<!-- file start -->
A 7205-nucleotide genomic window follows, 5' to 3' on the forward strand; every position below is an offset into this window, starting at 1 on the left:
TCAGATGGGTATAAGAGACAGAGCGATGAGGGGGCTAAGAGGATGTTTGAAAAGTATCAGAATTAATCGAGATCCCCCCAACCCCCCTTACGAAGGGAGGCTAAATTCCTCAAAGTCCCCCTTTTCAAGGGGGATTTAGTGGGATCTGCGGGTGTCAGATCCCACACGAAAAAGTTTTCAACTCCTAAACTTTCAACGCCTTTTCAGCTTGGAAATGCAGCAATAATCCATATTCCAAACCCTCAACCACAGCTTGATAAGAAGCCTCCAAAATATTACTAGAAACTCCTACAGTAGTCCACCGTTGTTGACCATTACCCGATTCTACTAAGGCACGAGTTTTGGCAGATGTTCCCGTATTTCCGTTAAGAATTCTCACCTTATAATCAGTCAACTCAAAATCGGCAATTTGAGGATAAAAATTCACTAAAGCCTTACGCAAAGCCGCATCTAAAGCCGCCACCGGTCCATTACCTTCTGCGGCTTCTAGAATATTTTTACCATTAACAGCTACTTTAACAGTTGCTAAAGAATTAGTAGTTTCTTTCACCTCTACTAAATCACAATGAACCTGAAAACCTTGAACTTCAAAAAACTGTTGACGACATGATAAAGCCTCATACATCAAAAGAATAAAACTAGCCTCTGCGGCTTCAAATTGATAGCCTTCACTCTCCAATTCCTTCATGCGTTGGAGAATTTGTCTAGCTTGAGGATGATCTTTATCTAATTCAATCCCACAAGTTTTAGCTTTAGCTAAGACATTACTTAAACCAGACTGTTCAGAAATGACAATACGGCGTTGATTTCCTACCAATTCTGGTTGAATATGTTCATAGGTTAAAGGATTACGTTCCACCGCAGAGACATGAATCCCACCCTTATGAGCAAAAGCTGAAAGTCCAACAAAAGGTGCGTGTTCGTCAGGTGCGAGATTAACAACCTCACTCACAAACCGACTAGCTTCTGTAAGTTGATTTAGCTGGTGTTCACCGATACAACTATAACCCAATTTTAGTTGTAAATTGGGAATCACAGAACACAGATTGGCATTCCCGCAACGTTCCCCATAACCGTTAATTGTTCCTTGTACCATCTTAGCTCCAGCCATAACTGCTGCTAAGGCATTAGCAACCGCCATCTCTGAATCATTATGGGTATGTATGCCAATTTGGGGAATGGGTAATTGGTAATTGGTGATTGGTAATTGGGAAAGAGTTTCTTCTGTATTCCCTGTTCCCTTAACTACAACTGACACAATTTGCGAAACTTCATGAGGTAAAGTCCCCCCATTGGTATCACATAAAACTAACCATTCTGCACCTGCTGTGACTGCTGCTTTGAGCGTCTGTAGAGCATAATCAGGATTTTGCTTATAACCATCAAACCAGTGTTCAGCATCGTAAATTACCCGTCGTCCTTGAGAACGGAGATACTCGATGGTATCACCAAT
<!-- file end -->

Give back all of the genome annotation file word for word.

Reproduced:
A 7205-nucleotide genomic window follows, 5' to 3' on the forward strand; every position below is an offset into this window, starting at 1 on the left:
TCAGATGGGTATAAGAGACAGAGCGATGAGGGGGCTAAGAGGATGTTTGAAAAGTATCAGAATTAATCGAGATCCCCCCAACCCCCCTTACGAAGGGAGGCTAAATTCCTCAAAGTCCCCCTTTTCAAGGGGGATTTAGTGGGATCTGCGGGTGTCAGATCCCACACGAAAAAGTTTTCAACTCCTAAACTTTCAACGCCTTTTCAGCTTGGAAATGCAGCAATAATCCATATTCCAAACCCTCAACCACAGCTTGATAAGAAGCCTCCAAAATATTACTAGAAACTCCTACAGTAGTCCACCGTTGTTGACCATTACCCGATTCTACTAAGGCACGAGTTTTGGCAGATGTTCCCGTATTTCCGTTAAGAATTCTCACCTTATAATCAGTCAACTCAAAATCGGCAATTTGAGGATAAAAATTCACTAAAGCCTTACGCAAAGCCGCATCTAAAGCCGCCACCGGTCCATTACCTTCTGCGGCTTCTAGAATATTTTTACCATTAACAGCTACTTTAACAGTTGCTAAAGAATTAGTAGTTTCTTTCACCTCTACTAAATCACAATGAACCTGAAAACCTTGAACTTCAAAAAACTGTTGACGACATGATAAAGCCTCATACATCAAAAGAATAAAACTAGCCTCTGCGGCTTCAAATTGATAGCCTTCACTCTCCAATTCCTTCATGCGTTGGAGAATTTGTCTAGCTTGAGGATGATCTTTATCTAATTCAATCCCACAAGTTTTAGCTTTAGCTAAGACATTACTTAAACCAGACTGTTCAGAAATGACAATACGGCGTTGATTTCCTACCAATTCTGGTTGAATATGTTCATAGGTTAAAGGATTACGTTCCACCGCAGAGACATGAATCCCACCCTTATGAGCAAAAGCTGAAAGTCCAACAAAAGGTGCGTGTTCGTCAGGTGCGAGATTAACAACCTCACTCACAAACCGACTAGCTTCTGTAAGTTGATTTAGCTGGTGTTCACCGATACAACTATAACCCAATTTTAGTTGTAAATTGGGAATCACAGAACACAGATTGGCATTCCCGCAACGTTCCCCATAACCGTTAATTGTTCCTTGTACCATCTTAGCTCCAGCCATAACTGCTGCTAAGGCATTAGCAACCGCCATCTCTGAATCATTATGGGTATGTATGCCAATTTGGGGAATGGGTAATTGGTAATTGGTGATTGGTAATTGGGAAAGAGTTTCTTCTGTATTCCCTGTTCCCTTAACTACAACTGACACAATTTGCGAAACTTCATGAGGTAAAGTCCCCCCATTGGTATCACATAAAACTAACCATTCTGCACCTGCTGTGACTGCTGCTTTGAGCGTCTGTAGAGCATAATCAGGATTTTGCTTATAACCATCAAACCAGTGTTCAGCATCGTAAATTACCCGTCGTCCTTGAGAACGGAGATACTCGATGGTATCACCAAT